DNA replication timing of mouse ES cells To confirm our CNV and ploidy analysis result in single mouse ES cells, we first downloaded the published data describing mouse ES DNA replication timing, which contain the mean replication-timing ratios log2(Early/Late) for all microarray probes (GSE49847)57,58,59, then used DNAcopy (R package) to identify replication domains with parameters (alpha = 10−15, nperm = 10 000) that are described in the original study59. There were in total 25 150 replication domains identified in the mouse ES cells, ranging from 5 kb to 7 Mb in size (95 kb on average). The replication domains with mean replication-timing ratios above 1.0 were defined as leading regions during S phase (n = 6 394), whereas the replication domains with mean replication-timing ratios below 0 were defined as lagging regions during S phase (n = 12 877). Next, we analyzed the single-cell COOL-seq data from 24 individual ES cells and used readCounter to bin the genome into consecutive 100 kb tiles, then calculated the absolute number of reads detected in each window. After correction and normalization using HMMcopy, we calculated the averaged read counts of 100 kb tiles that overlapped with DNA replication domains in each single ES cell. The mean values of counts in the leading and lagging replication regions were calculated for each single-cell sample. A two-tailed t-test was used to calculate the statistical significance of copy number differences between the leading and lagging regions.
It has been shown that the replication timing of different genomic regions in ES cells is different, with some heterochromatin regions lagging during DNA replication in S phase58,59,60. We found that for the 16 individual cells we proposed to be in S phase, the leading genomic regions tended to have more copies than the lagging ones. As a control, for the G2/M-phase ES cells, the copy numbers of the leading genomic regions were comparable to those of the lagging ones, as expected. This suggests that both CNV measurement and ploidy measurement of our method are accurate, and that we could use them to deduce the cell cycle stage of the single cells we analyzed. To our knowledge, this is the first time that the ploidy of a single cell has been measured using a single-cell sequencing strategy, as for all of the previous single-cell genome sequencing techniques, a cell was assumed to be either diploid or haploid.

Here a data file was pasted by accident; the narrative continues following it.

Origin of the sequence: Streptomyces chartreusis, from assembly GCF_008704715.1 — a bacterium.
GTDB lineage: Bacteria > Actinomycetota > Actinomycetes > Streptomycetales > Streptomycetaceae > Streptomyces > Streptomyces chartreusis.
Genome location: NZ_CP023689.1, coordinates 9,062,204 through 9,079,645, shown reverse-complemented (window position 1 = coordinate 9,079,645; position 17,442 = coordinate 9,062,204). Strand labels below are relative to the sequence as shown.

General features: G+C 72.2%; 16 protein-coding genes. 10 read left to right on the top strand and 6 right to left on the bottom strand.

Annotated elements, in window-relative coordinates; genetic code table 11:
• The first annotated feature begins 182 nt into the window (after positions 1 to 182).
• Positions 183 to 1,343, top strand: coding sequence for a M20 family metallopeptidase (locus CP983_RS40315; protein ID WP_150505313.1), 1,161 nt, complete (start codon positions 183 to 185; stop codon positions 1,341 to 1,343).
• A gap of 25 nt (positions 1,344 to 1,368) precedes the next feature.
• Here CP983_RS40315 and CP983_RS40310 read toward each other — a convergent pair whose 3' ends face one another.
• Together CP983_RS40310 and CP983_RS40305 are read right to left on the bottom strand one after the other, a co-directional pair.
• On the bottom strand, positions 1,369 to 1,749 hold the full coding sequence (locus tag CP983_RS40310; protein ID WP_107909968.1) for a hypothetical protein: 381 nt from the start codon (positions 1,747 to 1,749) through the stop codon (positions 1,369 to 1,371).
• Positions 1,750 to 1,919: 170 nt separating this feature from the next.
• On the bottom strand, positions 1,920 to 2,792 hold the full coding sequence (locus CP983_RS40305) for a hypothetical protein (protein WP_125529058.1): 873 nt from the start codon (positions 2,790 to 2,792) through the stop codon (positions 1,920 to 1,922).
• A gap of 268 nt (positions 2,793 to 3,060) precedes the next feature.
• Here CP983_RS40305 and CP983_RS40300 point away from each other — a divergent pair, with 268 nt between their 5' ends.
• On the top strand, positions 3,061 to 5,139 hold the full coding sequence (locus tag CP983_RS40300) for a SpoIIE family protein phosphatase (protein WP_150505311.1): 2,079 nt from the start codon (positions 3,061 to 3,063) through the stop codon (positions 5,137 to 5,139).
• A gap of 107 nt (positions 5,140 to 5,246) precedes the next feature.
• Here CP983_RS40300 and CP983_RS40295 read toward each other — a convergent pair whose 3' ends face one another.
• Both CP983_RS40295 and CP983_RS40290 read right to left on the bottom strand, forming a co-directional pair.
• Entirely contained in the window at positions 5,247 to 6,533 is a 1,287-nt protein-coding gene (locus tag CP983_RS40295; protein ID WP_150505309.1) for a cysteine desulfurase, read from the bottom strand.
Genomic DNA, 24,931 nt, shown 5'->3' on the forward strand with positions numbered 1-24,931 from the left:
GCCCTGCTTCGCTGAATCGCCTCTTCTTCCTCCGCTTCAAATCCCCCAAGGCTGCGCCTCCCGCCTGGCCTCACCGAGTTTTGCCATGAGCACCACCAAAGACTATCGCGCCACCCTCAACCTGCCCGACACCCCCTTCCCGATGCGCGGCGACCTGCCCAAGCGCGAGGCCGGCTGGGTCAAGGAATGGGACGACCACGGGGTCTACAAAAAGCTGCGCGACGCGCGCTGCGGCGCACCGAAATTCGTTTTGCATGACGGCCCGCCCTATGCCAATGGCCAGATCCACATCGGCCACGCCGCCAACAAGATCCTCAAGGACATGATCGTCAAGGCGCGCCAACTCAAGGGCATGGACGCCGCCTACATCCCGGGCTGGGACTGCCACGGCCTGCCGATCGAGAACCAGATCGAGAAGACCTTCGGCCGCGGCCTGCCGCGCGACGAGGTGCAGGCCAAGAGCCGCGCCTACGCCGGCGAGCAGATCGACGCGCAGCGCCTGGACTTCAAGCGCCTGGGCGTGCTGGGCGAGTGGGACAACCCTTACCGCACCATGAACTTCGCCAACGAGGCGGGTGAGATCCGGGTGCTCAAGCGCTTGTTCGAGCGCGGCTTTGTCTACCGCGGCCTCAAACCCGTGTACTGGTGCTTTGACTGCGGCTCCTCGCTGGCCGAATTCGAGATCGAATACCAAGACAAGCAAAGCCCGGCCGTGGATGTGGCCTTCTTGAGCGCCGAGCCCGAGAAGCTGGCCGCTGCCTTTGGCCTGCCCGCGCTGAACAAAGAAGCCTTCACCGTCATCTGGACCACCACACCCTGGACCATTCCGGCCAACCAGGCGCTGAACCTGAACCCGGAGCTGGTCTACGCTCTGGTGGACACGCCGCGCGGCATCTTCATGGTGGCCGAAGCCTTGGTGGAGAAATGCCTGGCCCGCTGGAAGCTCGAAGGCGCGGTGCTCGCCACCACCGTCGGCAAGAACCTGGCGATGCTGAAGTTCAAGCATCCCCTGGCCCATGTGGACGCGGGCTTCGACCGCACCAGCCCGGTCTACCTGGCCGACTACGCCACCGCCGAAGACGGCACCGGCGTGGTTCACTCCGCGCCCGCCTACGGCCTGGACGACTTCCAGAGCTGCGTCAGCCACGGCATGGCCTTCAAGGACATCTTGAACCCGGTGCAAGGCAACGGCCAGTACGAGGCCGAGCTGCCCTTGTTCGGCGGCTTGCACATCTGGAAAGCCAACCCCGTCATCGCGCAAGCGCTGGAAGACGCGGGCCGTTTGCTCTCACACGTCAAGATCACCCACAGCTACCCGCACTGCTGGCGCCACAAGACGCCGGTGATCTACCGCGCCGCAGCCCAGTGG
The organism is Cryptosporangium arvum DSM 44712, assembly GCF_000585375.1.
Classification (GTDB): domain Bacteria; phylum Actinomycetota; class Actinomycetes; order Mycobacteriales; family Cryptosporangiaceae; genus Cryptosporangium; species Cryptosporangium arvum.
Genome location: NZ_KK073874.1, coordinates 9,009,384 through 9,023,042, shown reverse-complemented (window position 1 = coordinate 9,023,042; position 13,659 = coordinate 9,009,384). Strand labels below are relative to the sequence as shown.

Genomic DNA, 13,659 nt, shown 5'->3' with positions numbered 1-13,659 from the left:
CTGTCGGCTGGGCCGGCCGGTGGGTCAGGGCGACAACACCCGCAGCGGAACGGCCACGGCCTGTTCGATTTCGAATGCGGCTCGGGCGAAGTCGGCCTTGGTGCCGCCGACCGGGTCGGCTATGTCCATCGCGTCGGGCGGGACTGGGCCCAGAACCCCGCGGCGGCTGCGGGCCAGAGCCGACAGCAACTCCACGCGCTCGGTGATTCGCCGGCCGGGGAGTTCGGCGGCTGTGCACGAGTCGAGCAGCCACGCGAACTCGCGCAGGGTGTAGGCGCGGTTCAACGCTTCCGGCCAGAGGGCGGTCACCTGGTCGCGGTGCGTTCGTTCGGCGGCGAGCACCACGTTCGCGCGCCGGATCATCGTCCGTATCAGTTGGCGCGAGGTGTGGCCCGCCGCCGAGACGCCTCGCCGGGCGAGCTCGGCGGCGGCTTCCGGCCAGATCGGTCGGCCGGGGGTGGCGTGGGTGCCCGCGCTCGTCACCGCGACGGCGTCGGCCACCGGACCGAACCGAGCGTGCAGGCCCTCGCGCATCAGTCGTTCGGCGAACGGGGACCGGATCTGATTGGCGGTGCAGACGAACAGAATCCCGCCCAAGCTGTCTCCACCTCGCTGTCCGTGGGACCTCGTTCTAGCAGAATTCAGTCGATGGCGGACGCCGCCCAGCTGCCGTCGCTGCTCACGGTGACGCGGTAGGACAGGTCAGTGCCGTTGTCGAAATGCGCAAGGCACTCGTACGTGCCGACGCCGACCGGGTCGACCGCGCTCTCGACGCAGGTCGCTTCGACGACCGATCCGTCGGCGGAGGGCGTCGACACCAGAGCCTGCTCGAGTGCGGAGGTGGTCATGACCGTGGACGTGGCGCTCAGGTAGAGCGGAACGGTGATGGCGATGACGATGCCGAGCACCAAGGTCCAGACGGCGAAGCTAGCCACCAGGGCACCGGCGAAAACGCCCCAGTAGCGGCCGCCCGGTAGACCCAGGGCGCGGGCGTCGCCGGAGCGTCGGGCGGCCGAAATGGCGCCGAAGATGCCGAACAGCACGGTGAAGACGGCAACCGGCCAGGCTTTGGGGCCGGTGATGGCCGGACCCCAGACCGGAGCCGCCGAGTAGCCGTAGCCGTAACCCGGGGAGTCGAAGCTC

Allele-specific analysis of parental genomes in mouse preimplantation embryos To track the DNA methylation and chromatin accessibility of both paternal and maternal genomes by heterozygous SNPs between 129sv (paternal) and C57BL/6J (maternal) mice at single-cell resolution, we downloaded the 5 853 614 SNPs between 129sv and C57BL/6J from the public database of the Sanger Institute (http://www.sanger.ac.uk/science/data/mouse-genomes-project). First, to validate our analysis pipeline used for SNP tracing, we processed sequenced reads from scCOOL-seq of mouse sperm, which were derived from the 129sv background. By using this data from mouse sperm, we obtained 2 053 100 and 51 791 WCG sites traced by 129sv and C57BL/6J SNPs, respectively (the ratio is 40:1). Meanwhile, we obtained 17 856 223 and 444 774 GCH sites traced by 129sv and C57BL/6J SNPs, respectively (the ratio is 40:1). On the contrary, when we used the scCOOL-seq data from mouse oocyte, which were derived from C57BL/6J background, we obtained 1 286 921 and 18 297 WCG sites traced by C57BL/6J SNPs and 129sv, respectively (the ratio is 70:1). 11 200 018 and 151 931 GCH sites traced by C57BL/6J SNPs and 129sv SNPs were obtained, respectively (the ratio is 74:1). These results indicated high accuracy of our pipeline for SNP tracing. Next, we used this established pipeline to track parental genomes across preimplantation development. On average, we obtained hundred thousands of WCG sites (≥ 1× depth) from both parental genomes in each individual cell, and millions of GCH sites (≥ 1× depth) from both parental genomes in each individual cell. These sites from both parental genomes within individual cells were used for downstream analysis.